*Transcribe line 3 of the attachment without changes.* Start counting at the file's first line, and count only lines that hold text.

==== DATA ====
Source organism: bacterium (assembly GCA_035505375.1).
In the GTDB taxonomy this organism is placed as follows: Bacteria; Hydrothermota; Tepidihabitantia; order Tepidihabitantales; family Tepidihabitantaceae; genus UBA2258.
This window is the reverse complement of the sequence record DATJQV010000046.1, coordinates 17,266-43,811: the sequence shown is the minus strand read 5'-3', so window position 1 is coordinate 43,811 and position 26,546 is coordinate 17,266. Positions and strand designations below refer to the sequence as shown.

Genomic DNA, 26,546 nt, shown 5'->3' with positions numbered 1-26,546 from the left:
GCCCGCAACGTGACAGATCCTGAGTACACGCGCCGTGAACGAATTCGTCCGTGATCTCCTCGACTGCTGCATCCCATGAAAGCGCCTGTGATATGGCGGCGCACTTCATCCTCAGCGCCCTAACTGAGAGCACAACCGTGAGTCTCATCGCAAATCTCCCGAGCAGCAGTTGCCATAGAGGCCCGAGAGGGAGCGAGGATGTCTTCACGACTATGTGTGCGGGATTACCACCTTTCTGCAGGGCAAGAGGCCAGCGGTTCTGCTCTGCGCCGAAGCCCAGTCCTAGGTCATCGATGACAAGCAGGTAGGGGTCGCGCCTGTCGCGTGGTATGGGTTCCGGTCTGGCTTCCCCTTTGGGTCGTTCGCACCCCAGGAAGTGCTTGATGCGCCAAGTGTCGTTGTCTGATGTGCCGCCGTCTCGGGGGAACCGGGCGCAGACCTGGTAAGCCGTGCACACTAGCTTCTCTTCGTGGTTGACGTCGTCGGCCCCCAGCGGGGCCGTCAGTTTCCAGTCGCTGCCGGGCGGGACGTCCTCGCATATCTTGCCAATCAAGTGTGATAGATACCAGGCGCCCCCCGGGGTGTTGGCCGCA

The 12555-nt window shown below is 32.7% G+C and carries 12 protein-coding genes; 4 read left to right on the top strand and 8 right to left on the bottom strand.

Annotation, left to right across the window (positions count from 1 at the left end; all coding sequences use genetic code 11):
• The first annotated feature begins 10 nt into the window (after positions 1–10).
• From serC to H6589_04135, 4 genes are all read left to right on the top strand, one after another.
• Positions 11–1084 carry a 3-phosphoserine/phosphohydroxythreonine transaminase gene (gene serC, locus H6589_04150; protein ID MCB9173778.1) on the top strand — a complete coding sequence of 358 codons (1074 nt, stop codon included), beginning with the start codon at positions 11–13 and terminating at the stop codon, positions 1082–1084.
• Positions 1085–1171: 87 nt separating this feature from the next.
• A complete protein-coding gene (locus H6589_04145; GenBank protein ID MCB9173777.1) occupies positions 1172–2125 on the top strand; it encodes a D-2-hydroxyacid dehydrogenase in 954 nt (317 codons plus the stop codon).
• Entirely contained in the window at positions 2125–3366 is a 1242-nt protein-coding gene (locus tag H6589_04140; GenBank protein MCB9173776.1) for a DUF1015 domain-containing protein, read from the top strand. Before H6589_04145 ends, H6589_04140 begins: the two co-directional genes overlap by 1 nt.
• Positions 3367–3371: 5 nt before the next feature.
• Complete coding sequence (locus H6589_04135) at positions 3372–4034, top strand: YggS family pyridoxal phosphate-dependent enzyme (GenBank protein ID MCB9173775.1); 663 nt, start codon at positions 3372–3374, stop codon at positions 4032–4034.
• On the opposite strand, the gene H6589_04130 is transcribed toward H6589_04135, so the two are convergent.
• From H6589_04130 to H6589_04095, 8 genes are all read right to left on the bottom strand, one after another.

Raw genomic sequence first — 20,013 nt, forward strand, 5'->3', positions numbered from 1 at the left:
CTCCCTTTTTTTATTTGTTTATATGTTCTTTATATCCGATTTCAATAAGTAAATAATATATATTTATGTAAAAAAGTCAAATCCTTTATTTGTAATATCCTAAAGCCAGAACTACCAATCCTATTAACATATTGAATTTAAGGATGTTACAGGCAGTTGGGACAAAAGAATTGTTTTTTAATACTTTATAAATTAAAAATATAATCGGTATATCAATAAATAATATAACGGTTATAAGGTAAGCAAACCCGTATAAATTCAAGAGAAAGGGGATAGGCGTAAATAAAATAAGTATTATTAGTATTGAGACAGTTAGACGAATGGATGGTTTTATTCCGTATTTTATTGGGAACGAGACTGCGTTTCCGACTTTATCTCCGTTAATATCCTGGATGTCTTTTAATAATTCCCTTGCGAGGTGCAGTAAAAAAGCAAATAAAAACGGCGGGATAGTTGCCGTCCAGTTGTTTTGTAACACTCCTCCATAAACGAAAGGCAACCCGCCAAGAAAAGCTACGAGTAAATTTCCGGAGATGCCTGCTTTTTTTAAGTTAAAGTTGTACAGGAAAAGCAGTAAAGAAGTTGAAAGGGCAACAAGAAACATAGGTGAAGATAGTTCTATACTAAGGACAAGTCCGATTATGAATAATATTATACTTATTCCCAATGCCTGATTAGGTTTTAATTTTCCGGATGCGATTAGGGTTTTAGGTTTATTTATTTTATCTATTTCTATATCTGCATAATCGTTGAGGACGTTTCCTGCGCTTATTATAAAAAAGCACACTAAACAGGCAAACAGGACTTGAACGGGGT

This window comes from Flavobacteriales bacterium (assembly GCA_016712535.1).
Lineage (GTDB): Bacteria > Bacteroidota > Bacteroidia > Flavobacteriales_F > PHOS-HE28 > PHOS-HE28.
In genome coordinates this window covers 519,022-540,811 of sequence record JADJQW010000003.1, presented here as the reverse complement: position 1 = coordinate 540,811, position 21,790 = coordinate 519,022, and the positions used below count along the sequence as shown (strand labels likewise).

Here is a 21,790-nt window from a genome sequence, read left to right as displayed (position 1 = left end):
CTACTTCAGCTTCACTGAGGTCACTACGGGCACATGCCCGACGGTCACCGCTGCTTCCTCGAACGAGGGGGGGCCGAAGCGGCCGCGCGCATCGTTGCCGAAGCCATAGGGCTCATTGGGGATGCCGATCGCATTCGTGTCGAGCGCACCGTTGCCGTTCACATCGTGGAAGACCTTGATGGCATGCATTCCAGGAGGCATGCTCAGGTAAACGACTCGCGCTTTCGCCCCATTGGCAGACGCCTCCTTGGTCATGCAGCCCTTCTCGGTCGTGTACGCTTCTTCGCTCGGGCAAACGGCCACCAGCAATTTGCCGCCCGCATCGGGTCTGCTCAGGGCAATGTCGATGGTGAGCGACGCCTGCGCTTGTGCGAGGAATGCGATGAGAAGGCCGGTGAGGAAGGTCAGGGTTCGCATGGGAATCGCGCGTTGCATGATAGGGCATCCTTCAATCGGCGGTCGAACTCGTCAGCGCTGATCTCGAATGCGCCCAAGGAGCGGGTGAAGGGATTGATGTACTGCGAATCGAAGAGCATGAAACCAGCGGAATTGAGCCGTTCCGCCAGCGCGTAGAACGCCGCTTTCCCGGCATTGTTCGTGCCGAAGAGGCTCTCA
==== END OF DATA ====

This window is the reverse complement of the sequence record DATJQV010000046.1, coordinates 17,266-43,811: the sequence shown is the minus strand read 5'-3', so window position 1 is coordinate 43,811 and position 26,546 is coordinate 17,266. Positions and strand designations below refer to the sequence as shown.